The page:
I remember it like it was yesterday. It was a Friday night young adult Bible study and I was sitting on the right side of the chapel being attentive to the minister’s teaching about spiritual adoption. In the midst of his lesson he told us to turn to Ephesians 1:4-6 and he read the scripture aloud, “Even before He made the world, God loved us and chose us in Christ to be holy and without fault in his eyes. God decided in advance to adopt us into his own family by bringing us to himself through Jesus Christ. This is what he wanted to do, and it gave him great pleasure.” As he read this, tears welled up in my eyes at the thought that not only had God planned my earthly adoption, He adopted me into the family of Christ and secured my place with Him for eternity before I was even knitted in my biological mother’s womb. It was preordained for me to be given up and adopted so that I could eventually understand the significance of my spiritual adoption and the fact that I was always kept. I had already considered myself a “born-again Christian” from my Southern Baptist days, but that night, I was given a true spiritual rebirth. I came to see my physical adoption as a small part of a bigger portrait that God was painting of me. I began to live, not just exist, in this new identity of spiritual adoption and God put me on a fast track to spiritual maturity through my involvement in various ministries in my church and most recently my work.

The Afterlife

My fast track to becoming a fashion and entertainment journalist was derailed shortly after that Bible study. It was confirmed for me that it would be as I awaited the start of the 2005 Watchnight service at my church. I was given a revelation that I would be in the number of people who were to be laid-off at Time Inc. early in 2006. Despite this news, a certain peace fell over me. Peace was with me when my boss gave me the fated news in late January 2006. Ironically, the news of my job consolidation was delivered to me exactly how the news of my physical adoption was delivered, on a fluke. I received a call from human resources about another job within the company and I immediately rushed to my boss—without tears in my eyes—to ask her why I was being offered another job. She told me my job was being consolidated but I was given four months to look for a job before my layoff would go into effect. During that time, I looked and interviewed for several jobs in fashion and entertainment journalism, but they all fell through.  In the fourth month, a job came looking for me. It was a multi-faith website started by a former Newsweek editor who wanted people to “find and walk a spiritual path that will bring comfort, hope, clarity, strength, and happiness to their lives.” I had never heard of the site before, nor was I looking to become a religion reporter, but somehow I was compelled to send a cover letter and resume. In a few weeks time, I was contacted for an interview. Three interviews later, I was offered the job and became an editor at the world’s largest multi-faith and spirituality website. To many, it was a questionable career move that would throw my career off track. To others it was a strange move for a Christian to make because the site wasn’t solely Christian. But, to me, I had to believe that God positioned me there for a reason.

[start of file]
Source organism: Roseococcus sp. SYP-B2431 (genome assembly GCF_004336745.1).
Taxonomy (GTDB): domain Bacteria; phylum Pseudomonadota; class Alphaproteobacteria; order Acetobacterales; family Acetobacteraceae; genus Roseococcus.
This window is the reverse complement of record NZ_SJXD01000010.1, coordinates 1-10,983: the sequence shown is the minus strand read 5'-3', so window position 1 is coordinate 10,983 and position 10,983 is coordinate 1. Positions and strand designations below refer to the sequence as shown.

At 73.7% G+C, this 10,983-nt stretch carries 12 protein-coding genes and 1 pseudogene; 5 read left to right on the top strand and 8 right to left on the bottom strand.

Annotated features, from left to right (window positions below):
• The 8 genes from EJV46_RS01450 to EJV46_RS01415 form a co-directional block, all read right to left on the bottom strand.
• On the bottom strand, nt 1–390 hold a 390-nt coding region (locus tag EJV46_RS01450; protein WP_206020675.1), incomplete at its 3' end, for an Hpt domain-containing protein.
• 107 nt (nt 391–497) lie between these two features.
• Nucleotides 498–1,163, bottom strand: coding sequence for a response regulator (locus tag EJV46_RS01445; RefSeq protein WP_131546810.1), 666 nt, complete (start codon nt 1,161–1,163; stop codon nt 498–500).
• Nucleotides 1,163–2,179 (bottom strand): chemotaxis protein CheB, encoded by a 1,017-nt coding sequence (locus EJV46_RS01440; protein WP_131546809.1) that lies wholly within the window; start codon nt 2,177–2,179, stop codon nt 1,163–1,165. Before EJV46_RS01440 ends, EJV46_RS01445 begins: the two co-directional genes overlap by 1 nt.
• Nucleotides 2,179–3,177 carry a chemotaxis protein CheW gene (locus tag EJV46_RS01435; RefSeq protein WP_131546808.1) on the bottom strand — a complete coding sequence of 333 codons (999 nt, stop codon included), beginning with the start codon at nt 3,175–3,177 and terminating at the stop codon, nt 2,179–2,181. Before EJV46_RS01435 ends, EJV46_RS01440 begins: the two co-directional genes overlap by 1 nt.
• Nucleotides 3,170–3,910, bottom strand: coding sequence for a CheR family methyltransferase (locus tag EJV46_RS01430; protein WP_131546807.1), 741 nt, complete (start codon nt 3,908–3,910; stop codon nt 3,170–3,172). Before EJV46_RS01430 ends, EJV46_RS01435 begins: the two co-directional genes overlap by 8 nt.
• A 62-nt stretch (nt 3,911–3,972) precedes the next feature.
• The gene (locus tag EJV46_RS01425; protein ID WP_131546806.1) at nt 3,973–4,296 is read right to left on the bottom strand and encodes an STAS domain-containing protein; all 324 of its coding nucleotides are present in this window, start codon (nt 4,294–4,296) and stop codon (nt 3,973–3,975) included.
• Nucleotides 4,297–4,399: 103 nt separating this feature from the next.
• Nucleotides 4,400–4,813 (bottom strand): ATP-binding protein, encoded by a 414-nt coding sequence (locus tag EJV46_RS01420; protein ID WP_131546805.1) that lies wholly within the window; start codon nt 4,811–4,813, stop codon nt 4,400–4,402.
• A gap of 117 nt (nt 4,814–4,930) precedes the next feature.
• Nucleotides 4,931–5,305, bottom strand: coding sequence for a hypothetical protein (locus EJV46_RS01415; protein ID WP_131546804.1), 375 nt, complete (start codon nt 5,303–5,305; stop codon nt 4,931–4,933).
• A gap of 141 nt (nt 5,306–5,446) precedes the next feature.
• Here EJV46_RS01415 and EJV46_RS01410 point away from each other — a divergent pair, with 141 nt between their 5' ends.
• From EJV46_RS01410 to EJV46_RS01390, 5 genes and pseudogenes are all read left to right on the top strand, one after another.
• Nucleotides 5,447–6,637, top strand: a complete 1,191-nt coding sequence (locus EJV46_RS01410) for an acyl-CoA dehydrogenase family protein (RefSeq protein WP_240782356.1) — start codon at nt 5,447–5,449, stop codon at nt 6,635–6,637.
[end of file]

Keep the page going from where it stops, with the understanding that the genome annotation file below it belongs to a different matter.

In the midst of many faiths and spiritual traditions, Beliefnet became the test of my spiritual maturity. I learned how to engage in interfaith dialogue in personal and professional relationships; I cultivated a love for classic theologians such as John Calvin, Dietrich Bonhoeffer and Martin Luther; it stimulated my desire to go deeper into Biblical texts not only for my sake but for the sake of those whom I worked with so that I may be an effective minister; and it nurtured and sharpened the only gift that I am certain God has granted me—for the moment—writing. It is my experience at Beliefnet that has helped me apply the knowledge of my identity in God and has even challenged my knowledge of Him. And, for the purposes of my current pursuit of a theological education, it is Beliefnet that has stirred within me the desire to become a student of the word of God and theology so that I may become a credible leader who will effectively bridge the gap between the world and the kingdom of God.

It is my belief that I have lead a full life thus far, but there is yet more in me that I believe I must now turn over to God so that He may be glorified. He spared my life when I could have been another casualty of the foster care system or even aborted. It was Him who ensured that the strikethrough of my arrival in the family Bible was not a deletion of my importance, but a catalyst to understanding my spiritual placement in the book of life.